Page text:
Next day, Ash Wednesday is the first day of Lent's never-changing time of suffering.

"The Gregorian Calendar," L. A. Norma explains to a bewildered tourist sharing our pedicab, 
"what with Easter changing with the moon, is none too accurate!  

"For instance, in the secular world we have
leap year!" 



Easter Sunday, 40 days later, marks the end of Lent and celebrates Spring.

  It is a holiday adapted by the marauding legions of Rome, from religions the Romans happened upon in their warring travels.  They proudly harvested it from those who began their distant drummings long before Christianity went on the road. 

Spring, a.k.a., Easter may be the oldest human celebration. Miscalculated on our calendars today with those aforementioned Gregorian instruments forged and honed out of faith in suffering and suspicion of pleasure.

Suffering is not to be monkeyed with in this theological view.  Carnival's pleasures, however, are reducible by God's agents using their inaccurate stopwatches.

For the faithful, Lenten fasting knits Carnival's raveled sleeve and prepares us for Spring's rebirth.  Like the bean sprout and the jazz man say:

"Blow the roof off the sucker"

π… πŸŽ·πŸŽœπŸŽπŸŽΊπ…‘


It has been a good Lent so far this year, with sunny mornings and a warm place in the kitchen to read Internet newspapers and sip coffee.  Cedars Grocery on Jefferson Street, Lafayette, stocks Brocato's of New Orleans handmade Sicilian sesame seed cookies. They are my favorite memory food from before Katrina, COVID-19, Library book-burners, Congress critters like George Santos (R-NY), Russian proxy wars in Ukraine, Republican fifth columns, and daily mass shootings at school and home.  All is well again, with a sesame seed cookie and a warm cup of coffee.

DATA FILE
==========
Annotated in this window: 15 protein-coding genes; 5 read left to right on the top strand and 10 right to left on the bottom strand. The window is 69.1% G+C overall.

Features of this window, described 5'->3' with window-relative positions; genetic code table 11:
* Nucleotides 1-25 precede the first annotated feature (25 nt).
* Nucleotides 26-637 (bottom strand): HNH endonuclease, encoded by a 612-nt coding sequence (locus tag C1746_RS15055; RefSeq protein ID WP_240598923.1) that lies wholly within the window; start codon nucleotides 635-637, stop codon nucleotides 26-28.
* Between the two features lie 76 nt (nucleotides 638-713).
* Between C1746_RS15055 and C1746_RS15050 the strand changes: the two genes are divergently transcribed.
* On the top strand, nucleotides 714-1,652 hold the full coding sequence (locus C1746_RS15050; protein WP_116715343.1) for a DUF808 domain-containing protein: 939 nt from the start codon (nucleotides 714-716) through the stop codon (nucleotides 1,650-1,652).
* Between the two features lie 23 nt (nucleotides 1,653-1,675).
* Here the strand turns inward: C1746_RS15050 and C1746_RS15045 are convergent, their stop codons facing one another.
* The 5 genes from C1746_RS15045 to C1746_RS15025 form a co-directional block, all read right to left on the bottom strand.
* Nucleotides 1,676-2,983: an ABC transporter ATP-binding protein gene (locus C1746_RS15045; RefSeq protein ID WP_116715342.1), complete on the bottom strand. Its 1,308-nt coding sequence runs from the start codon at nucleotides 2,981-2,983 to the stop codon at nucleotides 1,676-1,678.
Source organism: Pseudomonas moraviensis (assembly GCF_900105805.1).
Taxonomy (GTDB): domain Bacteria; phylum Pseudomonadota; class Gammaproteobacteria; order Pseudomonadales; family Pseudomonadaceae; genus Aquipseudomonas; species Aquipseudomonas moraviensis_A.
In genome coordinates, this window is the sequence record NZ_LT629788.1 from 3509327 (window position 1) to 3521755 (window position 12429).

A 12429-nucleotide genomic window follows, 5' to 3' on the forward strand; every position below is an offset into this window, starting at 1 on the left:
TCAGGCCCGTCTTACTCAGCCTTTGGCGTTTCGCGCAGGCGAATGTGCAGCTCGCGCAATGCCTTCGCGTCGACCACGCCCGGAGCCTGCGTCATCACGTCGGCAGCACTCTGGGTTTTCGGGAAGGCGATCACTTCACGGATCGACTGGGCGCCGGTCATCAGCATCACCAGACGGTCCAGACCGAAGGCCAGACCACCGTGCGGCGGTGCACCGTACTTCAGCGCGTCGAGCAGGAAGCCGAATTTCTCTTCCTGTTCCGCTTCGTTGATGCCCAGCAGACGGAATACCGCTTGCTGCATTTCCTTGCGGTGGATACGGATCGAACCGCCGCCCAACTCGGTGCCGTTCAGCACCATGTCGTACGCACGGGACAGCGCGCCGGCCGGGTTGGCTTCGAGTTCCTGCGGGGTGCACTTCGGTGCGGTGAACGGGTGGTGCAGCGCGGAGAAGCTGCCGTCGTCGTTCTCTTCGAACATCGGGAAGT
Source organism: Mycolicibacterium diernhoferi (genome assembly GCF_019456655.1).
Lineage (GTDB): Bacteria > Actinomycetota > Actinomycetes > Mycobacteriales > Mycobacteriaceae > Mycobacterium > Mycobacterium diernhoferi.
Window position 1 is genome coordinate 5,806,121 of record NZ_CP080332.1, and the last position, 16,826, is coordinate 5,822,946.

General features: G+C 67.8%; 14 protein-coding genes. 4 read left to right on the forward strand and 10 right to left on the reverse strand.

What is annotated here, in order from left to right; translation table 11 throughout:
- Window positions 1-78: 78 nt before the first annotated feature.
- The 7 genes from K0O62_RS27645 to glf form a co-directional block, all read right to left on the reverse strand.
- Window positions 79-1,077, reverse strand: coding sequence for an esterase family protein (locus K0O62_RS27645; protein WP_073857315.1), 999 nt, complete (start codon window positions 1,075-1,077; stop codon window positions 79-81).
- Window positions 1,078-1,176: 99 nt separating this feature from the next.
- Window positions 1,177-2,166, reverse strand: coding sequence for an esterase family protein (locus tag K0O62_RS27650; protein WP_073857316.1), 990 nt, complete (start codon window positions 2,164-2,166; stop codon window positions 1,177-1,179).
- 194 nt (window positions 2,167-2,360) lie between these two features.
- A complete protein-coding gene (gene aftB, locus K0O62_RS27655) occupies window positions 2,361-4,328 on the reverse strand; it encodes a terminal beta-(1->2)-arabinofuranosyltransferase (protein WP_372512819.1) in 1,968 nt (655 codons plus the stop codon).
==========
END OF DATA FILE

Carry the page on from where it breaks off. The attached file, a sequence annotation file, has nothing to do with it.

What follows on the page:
Lent do your thing, we have sins to atone!    

Photo credit:  Eric Douglas
The live oaks outside our dormer windows are a soft young green. Live oaks don't dump their leaves till Spring's new buds arrive (as followers of JFK conspiracies will readily tell you). Then they change from old dark green to young soft green almost overnight. 

Today soft-green rules coastal Louisiana, and old alligators lie on the banks in whatever sun we can find, dreaming of Easter baskets and Spring.

(A lesser version of this story first appeared in 2004)--------

For more L. E. J.'s Louisiana ~ Yours Truly in a Swamp go to 

*    *    *
Β© 2023, Leonard Earl Johnson, 
All Rights Reserved.

Lagniappe du Jour


After The Mardi Gras

Wayne Toups

You Tube

Wayne Toups, free concert
With Joe Hall & The Cane Cutters
at Downtown Alive,
Friday, March 3, 2023
on the International Stage, 
Lafayette, Louisiana
starting time sunset-ish
πŸš… πŸš‰ 🚍 🚏 πŸš–
Stage is one block from the Rosa Parks Transportation Centre,
(Amtrak / Greyhound / City and tour busses / taxi)
Rosa Parks Transportation Centre

πŸ•Ί  β­  πŸ’ƒ

US Postage Stamp
First Day Issue: January 23, 2023
 Issue Location: Lafayette, Louisiana

Gaines' 1993 novel, A Lesson Before Dying, won the National Book Critics Circle Award for fiction. Gaines was a MacArthur Foundation fellow, was awarded the National Humanities Medal, and was inducted into the French Ordre des Arts et des Lettres (Order of Arts and Letters) as a Chevalier. ~ Wikipedia

~ Select Titles by Ernest Gains ~

Β© Leonard Earl Johnson 

If you wish to read any month's column go to www.LEJ.world anytime. 
They are posted on the first of each month and polished for the next few years.
~   ~   ~
 LEJ's Louisiana, Yours Truly in a Swamp
is a monthly e-column @ www.LEJ.world,
and historically at
Les Amis de Marigny, New Orleans
publication of the
It is written by Leonard Earl Johnson
of Lafayette and New Orleans, Louisiana

 Β© 2023 Leonard Earl Johnson, All Rights Reserved